Let alone of course, when it comes to political organizing and mobilization that has been extremely difficult. With the advent of social media, and here, I want to go back to a historical moment. This year, we commemorated the 10th anniversary of the Arab Spring or the Arab Uprisings back in 2011, where there was this moment of celebration of the so-called liberation tech, that social media platforms had finally liberated that heavily controlled information system and has allowed people to communicate with each other freely, to also expose corruption and human rights violations by oppressive regimes in the region, which have been not only controlled, but also suppressed and hidden from being disseminated.
10 years forward,of course platforms still play that crucial role where as a citizen you can still express yourself, mobilize. There are many social movements and political movements. The Me Too movement, for example, has made its way to the MENA region where women, until this point in time are exposing sexual assault, sexual harassment, and supporting each other on social media.
But, unfortunately that space is becoming also policed and controlled both by the states on the one hand, but also by these content moderation policies from social media companies. That’s why I’m extremely excited to be speaking with you today about how those policies and actions play out in a region like the MENA region.
Jess Peake : Thank you. So, are we talking about all social media platforms or are there particularly prominent ones that sort of stand out as being very heavily utilized in the region? Also, we were just talking earlier about social media really being the internet. I was hoping you could also talk a little bit about what that means for people in the region.
Marwa Fatafta : Yeah. So in terms of the most popular platforms, it really depends on where you are in the MENA region. So for countries like Jordan, Palestine, the majority of north African countries, I think Facebook is the most popular platform used by internet users. In the Gulf region, activists from Saudi Arabia, UAE, and different parts of the Gulf region, you have Twitter being the top used platform as opposed to Facebook. But then something we’ve seen in recent years, Instagram is being utilized more and more for political campaigning. YouTube as well, especially for human rights documentation. There’s a lot of videos and content, for example, coming from Syria, documenting war crimes and human rights violations.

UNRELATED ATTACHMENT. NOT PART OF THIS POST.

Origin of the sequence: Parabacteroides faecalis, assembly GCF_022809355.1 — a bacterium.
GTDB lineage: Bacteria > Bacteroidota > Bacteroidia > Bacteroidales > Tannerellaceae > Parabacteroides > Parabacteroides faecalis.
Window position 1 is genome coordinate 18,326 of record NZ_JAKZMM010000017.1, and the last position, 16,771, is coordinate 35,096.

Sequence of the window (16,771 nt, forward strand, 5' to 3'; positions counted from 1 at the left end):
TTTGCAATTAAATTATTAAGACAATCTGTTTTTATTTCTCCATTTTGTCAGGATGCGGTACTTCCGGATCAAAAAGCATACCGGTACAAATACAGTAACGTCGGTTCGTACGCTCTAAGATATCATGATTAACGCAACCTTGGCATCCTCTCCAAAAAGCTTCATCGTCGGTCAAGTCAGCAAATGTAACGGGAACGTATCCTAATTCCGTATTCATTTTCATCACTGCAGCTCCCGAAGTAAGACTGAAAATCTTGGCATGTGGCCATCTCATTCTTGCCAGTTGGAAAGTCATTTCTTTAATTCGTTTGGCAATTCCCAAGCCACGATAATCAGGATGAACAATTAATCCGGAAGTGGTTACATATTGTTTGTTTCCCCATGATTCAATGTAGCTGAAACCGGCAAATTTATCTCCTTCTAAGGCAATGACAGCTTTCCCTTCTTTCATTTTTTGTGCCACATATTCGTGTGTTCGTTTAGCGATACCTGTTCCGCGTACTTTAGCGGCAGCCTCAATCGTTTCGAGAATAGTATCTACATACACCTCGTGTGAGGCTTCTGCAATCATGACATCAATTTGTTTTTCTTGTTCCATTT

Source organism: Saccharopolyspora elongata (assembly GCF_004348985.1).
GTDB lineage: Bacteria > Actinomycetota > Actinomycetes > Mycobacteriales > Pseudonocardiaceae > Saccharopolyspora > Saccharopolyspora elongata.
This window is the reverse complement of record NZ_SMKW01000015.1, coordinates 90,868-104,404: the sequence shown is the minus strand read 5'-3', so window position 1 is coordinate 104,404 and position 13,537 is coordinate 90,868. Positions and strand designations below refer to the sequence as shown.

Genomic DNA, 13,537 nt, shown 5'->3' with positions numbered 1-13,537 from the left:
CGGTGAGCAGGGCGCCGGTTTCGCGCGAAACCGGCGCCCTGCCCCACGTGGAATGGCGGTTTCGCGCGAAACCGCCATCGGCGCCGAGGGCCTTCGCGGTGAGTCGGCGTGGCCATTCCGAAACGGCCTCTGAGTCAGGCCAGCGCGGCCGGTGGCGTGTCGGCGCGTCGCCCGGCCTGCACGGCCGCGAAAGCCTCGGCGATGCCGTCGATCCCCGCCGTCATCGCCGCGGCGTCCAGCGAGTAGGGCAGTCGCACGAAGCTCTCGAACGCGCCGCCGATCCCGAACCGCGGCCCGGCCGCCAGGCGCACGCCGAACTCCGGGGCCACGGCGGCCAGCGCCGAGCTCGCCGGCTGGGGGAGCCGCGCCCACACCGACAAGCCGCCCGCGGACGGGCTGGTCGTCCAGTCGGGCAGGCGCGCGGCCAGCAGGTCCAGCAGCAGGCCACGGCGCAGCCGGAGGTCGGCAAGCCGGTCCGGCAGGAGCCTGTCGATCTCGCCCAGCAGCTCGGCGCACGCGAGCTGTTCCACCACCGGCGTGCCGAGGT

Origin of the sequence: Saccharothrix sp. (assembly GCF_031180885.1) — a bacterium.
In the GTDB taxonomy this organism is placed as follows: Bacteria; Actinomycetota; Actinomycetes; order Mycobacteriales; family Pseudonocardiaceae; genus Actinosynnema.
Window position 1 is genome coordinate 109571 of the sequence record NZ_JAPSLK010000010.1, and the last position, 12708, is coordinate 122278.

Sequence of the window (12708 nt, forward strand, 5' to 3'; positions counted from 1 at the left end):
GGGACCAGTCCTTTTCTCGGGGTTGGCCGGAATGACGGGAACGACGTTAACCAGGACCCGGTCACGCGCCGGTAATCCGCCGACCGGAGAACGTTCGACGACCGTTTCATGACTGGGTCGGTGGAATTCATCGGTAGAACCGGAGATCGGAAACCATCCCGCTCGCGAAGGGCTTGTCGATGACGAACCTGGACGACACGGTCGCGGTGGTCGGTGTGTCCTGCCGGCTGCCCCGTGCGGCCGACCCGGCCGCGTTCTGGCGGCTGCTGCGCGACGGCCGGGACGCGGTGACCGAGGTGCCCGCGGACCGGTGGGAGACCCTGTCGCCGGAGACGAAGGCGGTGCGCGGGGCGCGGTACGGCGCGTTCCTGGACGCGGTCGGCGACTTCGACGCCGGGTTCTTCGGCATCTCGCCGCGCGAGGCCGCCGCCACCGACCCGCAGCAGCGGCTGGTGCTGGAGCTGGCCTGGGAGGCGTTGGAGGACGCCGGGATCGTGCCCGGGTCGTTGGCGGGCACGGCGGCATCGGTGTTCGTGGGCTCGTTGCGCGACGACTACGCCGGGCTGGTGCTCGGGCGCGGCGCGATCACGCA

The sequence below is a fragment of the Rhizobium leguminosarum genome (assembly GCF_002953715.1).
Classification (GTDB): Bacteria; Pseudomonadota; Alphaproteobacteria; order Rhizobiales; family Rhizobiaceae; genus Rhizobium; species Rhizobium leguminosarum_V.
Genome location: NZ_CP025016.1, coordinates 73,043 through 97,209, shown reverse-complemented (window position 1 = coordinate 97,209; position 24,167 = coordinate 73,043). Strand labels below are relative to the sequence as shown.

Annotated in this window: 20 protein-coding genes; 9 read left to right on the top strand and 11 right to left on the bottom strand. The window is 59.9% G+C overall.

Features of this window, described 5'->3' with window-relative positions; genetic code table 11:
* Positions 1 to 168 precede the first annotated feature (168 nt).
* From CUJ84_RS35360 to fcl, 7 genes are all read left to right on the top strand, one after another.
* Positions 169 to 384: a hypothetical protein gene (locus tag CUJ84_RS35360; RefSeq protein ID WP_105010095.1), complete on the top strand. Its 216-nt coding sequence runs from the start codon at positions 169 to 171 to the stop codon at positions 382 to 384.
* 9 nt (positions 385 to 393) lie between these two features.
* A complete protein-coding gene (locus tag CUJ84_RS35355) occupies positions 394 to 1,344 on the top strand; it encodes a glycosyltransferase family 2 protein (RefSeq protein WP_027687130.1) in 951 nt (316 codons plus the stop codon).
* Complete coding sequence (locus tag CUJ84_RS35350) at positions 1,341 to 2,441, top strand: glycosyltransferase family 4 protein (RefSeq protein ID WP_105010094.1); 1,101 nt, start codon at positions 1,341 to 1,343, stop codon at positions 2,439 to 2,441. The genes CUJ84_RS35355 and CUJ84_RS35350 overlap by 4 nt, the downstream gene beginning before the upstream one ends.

So, it really depends on what you’re using the platform for. I think just the fact that if you are a user relying on social media, if you’re relying on Facebook for your livelihood, for your job, for your work, if you’re an artist and a musician, or if you were an activist or a human rights defender, and as you said, for those people, sometimes the social media platforms.
is the internet, because that’s the only space where you can express yourself. In terms of newcomers, TikTok is becoming the new star now. Especially during the COVID-19 period in countries like Egypt, we see that the app is being used extremely widely, but that also brings in new challenges for users.
Last year, there were at least nine young women who are TikTok influencers, who unfortunately were detained and prosecuted by the Egyptian public prosecutor for violating family values. They were just sharing benign content of lip-syncing, singing, and makeup tutorials and what not. But, according to the public prosecutor that was in violation of the cyber crime law. This is one example of how new platforms that come up and utilized by users in different ways, both political and nonpolitical, can be quickly cracked on by governments in the region.
Jess Peake : Thank you. So, we’re here today to talk about content moderation and particularly how American companies regulating content can be problematic. But, before we get into the meat of that, can you explain to us what we mean by content moderation, who is doing it and how is it being regulated? What sort of activities are being captured by these policies?
Marwa Fatafta : I must admit that I never thought about this question. So, I don’t have a smart definition of what content moderation is. But in simple terms, it’s a practice by social media companies to look at user-generated content to determine whether that content is in line with their terms of services, rules, or community standards. In a nutshell, it’s social media companies deciding what is permissible and what is not on their platforms. Obviously, this is a source of contention because who gets to decide and develop those rules of what is legitimate speech and what is not, or what is legitimate content and what is not.
So far, I think social media companies have enjoyed a form of self-regulation in terms of what we call at Access Now, content governance, because it’s not only about looking at the content and deciding whether you want to keep it or remove it, but it’s also about boosting and promoting that content or demoting it among other issues.